Then I went on to Sandgrounders Hide at Marshside RSPB when there was only this Little Grebe and Teal of note.






I did call in at Lunt Meadows on the way home in the hope of seeing at least a Barn Owl, but nothing was showing and light quickly faded.

Wednesday, 26 October 2016

Another Lifer at Leighton Moss RSPB

I went to Leighton Moss RSPB today in search of another lifer - the American Wigeon. However, before I started my quest I called in to see the famous Leighton Moss Bearded Tits.



More photos and text to follow ....

Tuesday, 25 October 2016

Burton Mere Wetlands RSPB and Parkgate

Well, I thought the three Cattle Egrets at Marshside last week were a good record, but with five of them reported at Burton Mere Wetlands RSPB this week, well I just had to go to see them.  When I first arrived the vegetation had just been cut and most of the birds had been flushed from in front of the Visitors' Centre. The Cattle Egret were in the long grass with the cattle and I couldn't really see any of them. In fact I couldn't really see much of anything!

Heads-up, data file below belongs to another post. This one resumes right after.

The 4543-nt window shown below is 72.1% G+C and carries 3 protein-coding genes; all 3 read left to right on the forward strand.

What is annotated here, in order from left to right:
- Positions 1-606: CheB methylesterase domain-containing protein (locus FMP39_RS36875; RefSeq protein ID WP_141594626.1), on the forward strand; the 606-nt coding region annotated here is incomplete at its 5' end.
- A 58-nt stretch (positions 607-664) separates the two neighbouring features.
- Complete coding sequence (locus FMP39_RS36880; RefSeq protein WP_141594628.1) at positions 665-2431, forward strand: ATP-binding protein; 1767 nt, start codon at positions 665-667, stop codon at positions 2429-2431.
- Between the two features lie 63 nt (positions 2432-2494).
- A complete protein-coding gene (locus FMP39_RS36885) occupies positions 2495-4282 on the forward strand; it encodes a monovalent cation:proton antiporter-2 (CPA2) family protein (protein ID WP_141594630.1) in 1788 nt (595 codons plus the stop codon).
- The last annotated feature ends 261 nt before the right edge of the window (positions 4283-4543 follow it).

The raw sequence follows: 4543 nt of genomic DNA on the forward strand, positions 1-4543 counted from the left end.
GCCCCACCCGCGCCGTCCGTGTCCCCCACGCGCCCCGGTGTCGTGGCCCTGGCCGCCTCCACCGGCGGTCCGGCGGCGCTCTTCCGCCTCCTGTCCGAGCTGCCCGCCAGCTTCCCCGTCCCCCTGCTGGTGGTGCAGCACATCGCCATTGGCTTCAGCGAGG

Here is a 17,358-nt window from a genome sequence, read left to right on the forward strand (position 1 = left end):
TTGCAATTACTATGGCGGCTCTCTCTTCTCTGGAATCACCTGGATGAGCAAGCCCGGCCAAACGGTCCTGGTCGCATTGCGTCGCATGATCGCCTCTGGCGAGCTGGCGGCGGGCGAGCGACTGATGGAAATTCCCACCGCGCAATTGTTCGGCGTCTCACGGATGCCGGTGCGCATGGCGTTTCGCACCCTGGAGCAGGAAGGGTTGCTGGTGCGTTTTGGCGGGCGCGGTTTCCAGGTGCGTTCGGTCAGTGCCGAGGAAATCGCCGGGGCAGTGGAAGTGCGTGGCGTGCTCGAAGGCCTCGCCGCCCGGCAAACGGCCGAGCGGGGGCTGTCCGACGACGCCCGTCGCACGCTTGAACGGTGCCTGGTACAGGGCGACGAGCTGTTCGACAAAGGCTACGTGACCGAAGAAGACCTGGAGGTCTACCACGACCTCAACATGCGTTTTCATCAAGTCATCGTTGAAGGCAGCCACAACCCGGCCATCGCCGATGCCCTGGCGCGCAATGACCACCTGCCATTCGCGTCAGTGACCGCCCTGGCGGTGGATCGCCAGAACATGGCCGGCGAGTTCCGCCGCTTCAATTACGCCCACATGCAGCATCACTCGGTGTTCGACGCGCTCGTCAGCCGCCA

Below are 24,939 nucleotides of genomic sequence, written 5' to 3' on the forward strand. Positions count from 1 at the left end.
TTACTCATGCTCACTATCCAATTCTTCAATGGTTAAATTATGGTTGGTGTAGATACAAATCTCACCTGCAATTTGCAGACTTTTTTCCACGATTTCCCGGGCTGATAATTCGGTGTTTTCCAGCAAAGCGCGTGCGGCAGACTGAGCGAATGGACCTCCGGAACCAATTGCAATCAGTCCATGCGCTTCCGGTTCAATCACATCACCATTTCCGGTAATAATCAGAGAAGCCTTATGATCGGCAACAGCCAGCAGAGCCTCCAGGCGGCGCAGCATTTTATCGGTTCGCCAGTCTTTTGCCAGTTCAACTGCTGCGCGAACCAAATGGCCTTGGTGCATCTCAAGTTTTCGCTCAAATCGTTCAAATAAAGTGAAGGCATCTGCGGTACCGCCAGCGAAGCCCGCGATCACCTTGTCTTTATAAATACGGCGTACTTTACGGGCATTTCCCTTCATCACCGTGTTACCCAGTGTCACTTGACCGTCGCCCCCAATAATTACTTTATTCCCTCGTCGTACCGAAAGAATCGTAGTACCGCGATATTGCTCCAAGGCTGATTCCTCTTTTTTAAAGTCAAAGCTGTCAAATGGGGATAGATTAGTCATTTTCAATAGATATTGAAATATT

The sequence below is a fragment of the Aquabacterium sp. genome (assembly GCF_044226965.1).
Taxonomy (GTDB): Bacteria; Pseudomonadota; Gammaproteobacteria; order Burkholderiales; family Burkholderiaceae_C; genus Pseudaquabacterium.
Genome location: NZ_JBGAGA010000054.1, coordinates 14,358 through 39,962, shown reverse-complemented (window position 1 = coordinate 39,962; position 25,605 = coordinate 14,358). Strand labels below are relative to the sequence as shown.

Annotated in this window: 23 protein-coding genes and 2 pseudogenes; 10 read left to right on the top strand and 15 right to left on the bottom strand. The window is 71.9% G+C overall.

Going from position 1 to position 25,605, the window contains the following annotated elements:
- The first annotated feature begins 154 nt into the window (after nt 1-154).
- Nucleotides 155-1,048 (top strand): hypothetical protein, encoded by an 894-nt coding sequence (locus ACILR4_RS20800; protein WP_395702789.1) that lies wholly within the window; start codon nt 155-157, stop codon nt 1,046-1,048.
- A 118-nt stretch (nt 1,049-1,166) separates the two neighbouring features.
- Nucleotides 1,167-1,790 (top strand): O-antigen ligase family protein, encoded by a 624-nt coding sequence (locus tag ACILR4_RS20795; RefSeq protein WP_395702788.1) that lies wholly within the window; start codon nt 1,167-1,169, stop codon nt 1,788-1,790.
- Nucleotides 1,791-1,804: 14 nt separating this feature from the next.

Then a single Marsh Harrier gave a brief but good view from the Visitor's Centre and flew off in the direction of the old Inner Marsh Farm hide. So I decided to go for a walk down to the new hide in the hope of getting better views of it from there. On the way down I heard a Cetti's Warbler calling in the reeds along the footpath along  with hundreds of Pink-footed Geese flying overhead as indeed they did for much of the day.



There was not much to see when I got to the hide except for a distant Green Sandpiper which flew off when I tried to photograph it. However I did see this Kestrel being mobbed by a Lapwing of all things!